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The Death of Chart Boosting

At WWDC Apple announced that the App Store will be completely redesigned in the Fall of 2017. It seems that from the changes that are being made, Apple’s goal is to help improve the overall discoverability of content by breaking Games out from apps as well as highlighting more unique editorial handpicked content.

This change is a very strong indicator that Apple feels that Games as a category is becoming more dominant and needs its own spotlight. Games account for 81 percent of the App Store’s revenue, meaning the separation of games from apps will help level the playing field.  This change will allow apps in other categories to have a chance to flourish in the top charts that have consistently been dominated by games for years.

Another interesting twist from the announcement issued along with iOS 11 is that top charts will be moved off the home page where it previously existed under its own tab. Top charts will now be moved to an area within the respective category tabs, Games and Apps. Moving top charts out of the homepage marks a paradigm shift on how Apple views discoverability. This shift will push users away from finding apps via charts, ushering in greater discoverability through search and editorial placement.

But what does moving the top charts further inside the App Store mean for developers? It means that the death of “chart boosting,” a technique used by some developers to manipulate their chart ranking and downloads, is going to accelerate. With charts having less exposure, the ROI from these kinds of activities will likely plummet.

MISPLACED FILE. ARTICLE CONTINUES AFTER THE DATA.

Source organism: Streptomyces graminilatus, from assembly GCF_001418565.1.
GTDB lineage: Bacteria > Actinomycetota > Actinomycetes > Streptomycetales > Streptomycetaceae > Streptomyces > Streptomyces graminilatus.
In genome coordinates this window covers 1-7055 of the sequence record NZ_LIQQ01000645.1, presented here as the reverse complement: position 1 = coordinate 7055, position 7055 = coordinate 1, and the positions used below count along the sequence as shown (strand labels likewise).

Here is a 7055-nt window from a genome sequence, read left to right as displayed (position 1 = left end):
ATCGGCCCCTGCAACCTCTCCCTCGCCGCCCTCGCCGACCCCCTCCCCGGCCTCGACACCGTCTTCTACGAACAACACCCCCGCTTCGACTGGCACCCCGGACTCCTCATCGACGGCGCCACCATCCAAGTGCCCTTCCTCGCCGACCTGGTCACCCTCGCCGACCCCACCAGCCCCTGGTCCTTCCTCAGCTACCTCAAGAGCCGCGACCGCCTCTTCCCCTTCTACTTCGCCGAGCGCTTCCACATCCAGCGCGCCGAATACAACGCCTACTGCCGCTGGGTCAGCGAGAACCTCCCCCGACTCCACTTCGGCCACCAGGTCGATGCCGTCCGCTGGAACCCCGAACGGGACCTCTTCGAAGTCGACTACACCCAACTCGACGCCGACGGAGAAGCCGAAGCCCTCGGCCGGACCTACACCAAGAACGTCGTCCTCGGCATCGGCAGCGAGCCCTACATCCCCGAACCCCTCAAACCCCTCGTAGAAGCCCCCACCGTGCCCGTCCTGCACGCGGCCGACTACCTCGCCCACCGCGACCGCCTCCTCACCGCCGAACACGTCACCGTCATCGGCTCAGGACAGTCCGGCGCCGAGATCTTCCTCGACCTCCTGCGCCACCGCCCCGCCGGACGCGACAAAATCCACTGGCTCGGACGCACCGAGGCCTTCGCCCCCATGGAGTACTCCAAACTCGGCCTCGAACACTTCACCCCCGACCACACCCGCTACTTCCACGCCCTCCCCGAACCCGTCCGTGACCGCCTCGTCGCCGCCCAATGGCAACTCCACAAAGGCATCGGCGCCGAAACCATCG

When the App Store launched and Apple’s ecosystem was still growing, top charts were the main way in which users discovered apps. This caused developers to prioritize chart boosting over other marketing methods. As the ecosystem matured, the number of users that discover apps through charts has dropped to under 25 percent, while 65 percent of apps are now found through App Store searches. This shift has helped make chart boosting significantly less relevant, especially at a CPI of $1 to $5 per download. Chart boosting is expensive with a whopping 40,000 downloads needed a day to rank in the top 25.

With Apple moving top charts out of the home page, and announcing that search is the largest channel for app discovery and downloads, developers must start embracing organic and building a more sustainable marketing strategy.

Nearly all marketing efforts need to start at the organic level, making ASO essential for a cost-effective app rollout. App Store Optimization helps developers keep up with the latest trends, boost visibility through keyword ranking and optimize creatives to increase conversion. By employing ASO best practices for the launch of an app, developers can create a more impactful marketing push, helping apps appear more frequently when users are searching for related keywords. Using ASO best practices can drive more users to click “Get” when they see the feature they are looking for.

If an App Store user is specifically looking for a meditation app, will they scroll through Top Charts to find one? No. They will directly search keywords such as “meditation apps” and glance trough the listings for the app that best represents what they are looking for. Developers must let go of chart boosting and focus on the future by embracing ASO to heighten visibility and improve conversion in the new world of iOS 11.

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